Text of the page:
The story of French rail dates back to 1827, when horse-drawn wagons began carrying coal on a 21-km track between the Saint-Étienne mines and the banks of the Loire River. Ten years later, the first passenger line was inaugurated, and the rail revolution had begun.
Private-sector railways expanded at an unprecedented rate. Monumental stations and engineering works brought lasting change to the French landscape. And as new lines opened, tourism arrived, driving rapid, steady growth in passenger numbers. To keep pace with rising demand, trains became more and more comfortable, and some—such as the legendary Orient Express—were even luxurious.
World War I
After World War I began, rail workers and equipment were requisitioned to transport soldiers. Behind the lines, rail companies struggled to find the labour they needed to maintain their infrastructure, and they began to recruit new workers, including prisoners of war and several thousand women. After the war, the Ministry of Public Works launched a master plan to electrify rail networks across France.
SNCF is born
Under a 1937 legislative decree, France’s five leading rail companies merged, and on 1 January 1938 they officially became the Société nationale des chemins de fer français—SNCF. At the time, the French network spanned 42,700 km of track and employed 515,000 railway workers.
Shortly afterwards, World War II broke out, and Nazi Germany invaded France. Under the armistice agreement of 22 June 1940, the country’s railways were placed “at the full and complete disposal of the German Head of Transportation”, and the Wehrmacht’s Transportation Department (WVD) brought in German workers to oversee their French counterparts as they ran the network. Beginning in 1942, the WVD also used the rail system to deport Jews from France. French railway workers chafed under these conditions and expressed their opposition to the occupying forces through strikes and daily acts of resistance. Some joined the armed struggle by committing sabotage and relaying intelligence.
Reconstruction and high-speed rail
By the end of the war, the rail network had lost 20% of its resources. Repairing and electrifying it was a priority in the post-war reconstruction effort, and training new workers became essential as staffing requirements grew.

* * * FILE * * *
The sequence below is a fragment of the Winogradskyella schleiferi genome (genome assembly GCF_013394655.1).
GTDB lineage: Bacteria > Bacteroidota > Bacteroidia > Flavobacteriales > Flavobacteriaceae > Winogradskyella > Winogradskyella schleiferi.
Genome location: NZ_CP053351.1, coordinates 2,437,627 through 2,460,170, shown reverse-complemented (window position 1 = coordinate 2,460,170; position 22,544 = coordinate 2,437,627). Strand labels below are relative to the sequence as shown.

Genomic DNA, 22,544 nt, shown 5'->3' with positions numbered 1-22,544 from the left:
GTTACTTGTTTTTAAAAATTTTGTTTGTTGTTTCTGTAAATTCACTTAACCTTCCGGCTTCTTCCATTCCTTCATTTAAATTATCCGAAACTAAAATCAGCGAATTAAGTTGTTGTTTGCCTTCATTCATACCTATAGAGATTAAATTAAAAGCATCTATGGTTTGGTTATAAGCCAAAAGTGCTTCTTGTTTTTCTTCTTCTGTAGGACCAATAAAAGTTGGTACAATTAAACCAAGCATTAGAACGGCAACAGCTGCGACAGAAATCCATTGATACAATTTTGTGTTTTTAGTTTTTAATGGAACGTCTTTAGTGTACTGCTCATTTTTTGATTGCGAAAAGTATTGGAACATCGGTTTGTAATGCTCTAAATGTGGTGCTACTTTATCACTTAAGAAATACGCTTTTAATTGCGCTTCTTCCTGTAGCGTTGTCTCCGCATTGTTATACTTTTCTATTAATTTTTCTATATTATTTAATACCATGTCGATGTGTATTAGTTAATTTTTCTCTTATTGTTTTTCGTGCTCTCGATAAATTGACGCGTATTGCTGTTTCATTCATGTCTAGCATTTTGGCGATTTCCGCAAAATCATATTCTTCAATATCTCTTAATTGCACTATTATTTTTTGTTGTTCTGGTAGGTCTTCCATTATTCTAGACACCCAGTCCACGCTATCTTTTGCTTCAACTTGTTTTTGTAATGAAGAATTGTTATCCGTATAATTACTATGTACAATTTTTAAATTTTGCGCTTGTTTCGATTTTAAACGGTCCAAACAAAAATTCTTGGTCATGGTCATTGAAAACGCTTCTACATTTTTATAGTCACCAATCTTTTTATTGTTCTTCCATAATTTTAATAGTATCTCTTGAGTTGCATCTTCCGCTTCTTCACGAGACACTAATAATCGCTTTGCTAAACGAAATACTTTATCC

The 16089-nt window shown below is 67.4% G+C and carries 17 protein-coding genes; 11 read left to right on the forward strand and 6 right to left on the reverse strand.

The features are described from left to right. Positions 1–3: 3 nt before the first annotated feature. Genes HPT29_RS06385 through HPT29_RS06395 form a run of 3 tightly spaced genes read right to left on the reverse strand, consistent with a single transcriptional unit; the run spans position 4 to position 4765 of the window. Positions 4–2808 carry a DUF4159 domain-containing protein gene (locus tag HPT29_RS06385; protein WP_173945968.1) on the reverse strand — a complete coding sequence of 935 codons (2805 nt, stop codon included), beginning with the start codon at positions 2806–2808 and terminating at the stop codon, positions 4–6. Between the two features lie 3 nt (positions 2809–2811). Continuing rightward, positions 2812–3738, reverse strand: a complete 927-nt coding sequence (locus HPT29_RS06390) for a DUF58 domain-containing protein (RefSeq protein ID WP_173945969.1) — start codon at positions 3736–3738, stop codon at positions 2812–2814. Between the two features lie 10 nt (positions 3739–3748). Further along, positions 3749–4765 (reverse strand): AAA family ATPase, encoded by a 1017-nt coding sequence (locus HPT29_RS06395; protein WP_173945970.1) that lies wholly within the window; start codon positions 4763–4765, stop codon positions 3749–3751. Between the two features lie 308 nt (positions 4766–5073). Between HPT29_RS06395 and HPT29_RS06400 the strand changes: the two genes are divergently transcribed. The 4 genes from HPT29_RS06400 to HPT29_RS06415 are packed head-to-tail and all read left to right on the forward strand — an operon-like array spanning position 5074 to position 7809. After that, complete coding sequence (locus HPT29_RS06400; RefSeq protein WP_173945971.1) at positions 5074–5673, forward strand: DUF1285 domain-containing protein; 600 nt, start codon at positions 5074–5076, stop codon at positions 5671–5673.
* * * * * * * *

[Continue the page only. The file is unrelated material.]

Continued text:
The next goal was to make trains faster by modernizing the wheel-rail system, and in 1967 SNCF launched the Capitole, a high-speed train that ran at 200 km/h.
In 1974, the quest for a high-speed train became official. After several years of testing, SNCF’s new train à grande vitesse (TGV) hit 380 km/h in 1981, shattering world speed records, and the effort set a new milestone in 1989 with the inauguration of the TGV Atlantique, designed to offer passenger service at 300 km/h. Eurostar trains went into service in 1994, and Thalys and TGV Duplex trains followed two years later.
Meanwhile, the French government had adopted a new policy of decentralization, and new TER (Trains Express Régionaux) trains and Corail coaches were rolled out to improve regional rail service. Gradually, SNCF expanded its range of services to meet the needs of its diverse customer base. New offerings, from onboard catering to special areas for children, were highlighted in major advertising campaigns.
From 1827 to the present: Our video timeline
Relive the great moments of French rail history through this video timeline, designed jointly by SNCF and the French National Audio-Visual Institute (INA). We’ve combined outstanding material from INA’s archives and our own Media Collection to create an incredibly rich experience. Don’t wait! Set off now on your journey through time.